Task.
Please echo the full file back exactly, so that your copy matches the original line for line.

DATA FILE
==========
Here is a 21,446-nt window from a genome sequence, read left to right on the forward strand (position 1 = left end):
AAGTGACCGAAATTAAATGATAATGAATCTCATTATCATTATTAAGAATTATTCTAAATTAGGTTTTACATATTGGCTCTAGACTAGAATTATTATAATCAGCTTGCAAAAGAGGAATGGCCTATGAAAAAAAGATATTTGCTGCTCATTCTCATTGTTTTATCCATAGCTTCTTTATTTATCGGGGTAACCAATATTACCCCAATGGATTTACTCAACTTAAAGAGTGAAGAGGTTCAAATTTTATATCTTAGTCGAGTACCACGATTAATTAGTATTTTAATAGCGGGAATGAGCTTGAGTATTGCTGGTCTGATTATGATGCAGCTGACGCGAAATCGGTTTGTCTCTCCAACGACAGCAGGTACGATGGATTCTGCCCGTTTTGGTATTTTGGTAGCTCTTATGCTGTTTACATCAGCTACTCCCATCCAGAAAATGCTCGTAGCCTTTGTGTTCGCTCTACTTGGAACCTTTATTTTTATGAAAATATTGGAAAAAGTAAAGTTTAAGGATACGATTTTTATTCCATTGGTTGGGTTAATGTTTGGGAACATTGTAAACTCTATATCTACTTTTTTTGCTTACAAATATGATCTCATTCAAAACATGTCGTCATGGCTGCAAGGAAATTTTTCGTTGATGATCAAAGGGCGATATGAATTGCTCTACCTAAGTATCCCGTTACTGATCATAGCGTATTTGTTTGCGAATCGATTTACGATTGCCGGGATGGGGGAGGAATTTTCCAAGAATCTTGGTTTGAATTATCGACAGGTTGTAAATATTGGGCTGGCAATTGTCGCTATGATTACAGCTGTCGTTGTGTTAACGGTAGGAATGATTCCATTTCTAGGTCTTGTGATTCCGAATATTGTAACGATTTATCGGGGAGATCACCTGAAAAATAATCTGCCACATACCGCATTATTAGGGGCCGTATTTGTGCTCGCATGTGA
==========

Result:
Here is a 21,446-nt window from a genome sequence, read left to right on the forward strand (position 1 = left end):
AAGTGACCGAAATTAAATGATAATGAATCTCATTATCATTATTAAGAATTATTCTAAATTAGGTTTTACATATTGGCTCTAGACTAGAATTATTATAATCAGCTTGCAAAAGAGGAATGGCCTATGAAAAAAAGATATTTGCTGCTCATTCTCATTGTTTTATCCATAGCTTCTTTATTTATCGGGGTAACCAATATTACCCCAATGGATTTACTCAACTTAAAGAGTGAAGAGGTTCAAATTTTATATCTTAGTCGAGTACCACGATTAATTAGTATTTTAATAGCGGGAATGAGCTTGAGTATTGCTGGTCTGATTATGATGCAGCTGACGCGAAATCGGTTTGTCTCTCCAACGACAGCAGGTACGATGGATTCTGCCCGTTTTGGTATTTTGGTAGCTCTTATGCTGTTTACATCAGCTACTCCCATCCAGAAAATGCTCGTAGCCTTTGTGTTCGCTCTACTTGGAACCTTTATTTTTATGAAAATATTGGAAAAAGTAAAGTTTAAGGATACGATTTTTATTCCATTGGTTGGGTTAATGTTTGGGAACATTGTAAACTCTATATCTACTTTTTTTGCTTACAAATATGATCTCATTCAAAACATGTCGTCATGGCTGCAAGGAAATTTTTCGTTGATGATCAAAGGGCGATATGAATTGCTCTACCTAAGTATCCCGTTACTGATCATAGCGTATTTGTTTGCGAATCGATTTACGATTGCCGGGATGGGGGAGGAATTTTCCAAGAATCTTGGTTTGAATTATCGACAGGTTGTAAATATTGGGCTGGCAATTGTCGCTATGATTACAGCTGTCGTTGTGTTAACGGTAGGAATGATTCCATTTCTAGGTCTTGTGATTCCGAATATTGTAACGATTTATCGGGGAGATCACCTGAAAAATAATCTGCCACATACCGCATTATTAGGGGCCGTATTTGTGCTCGCATGTGA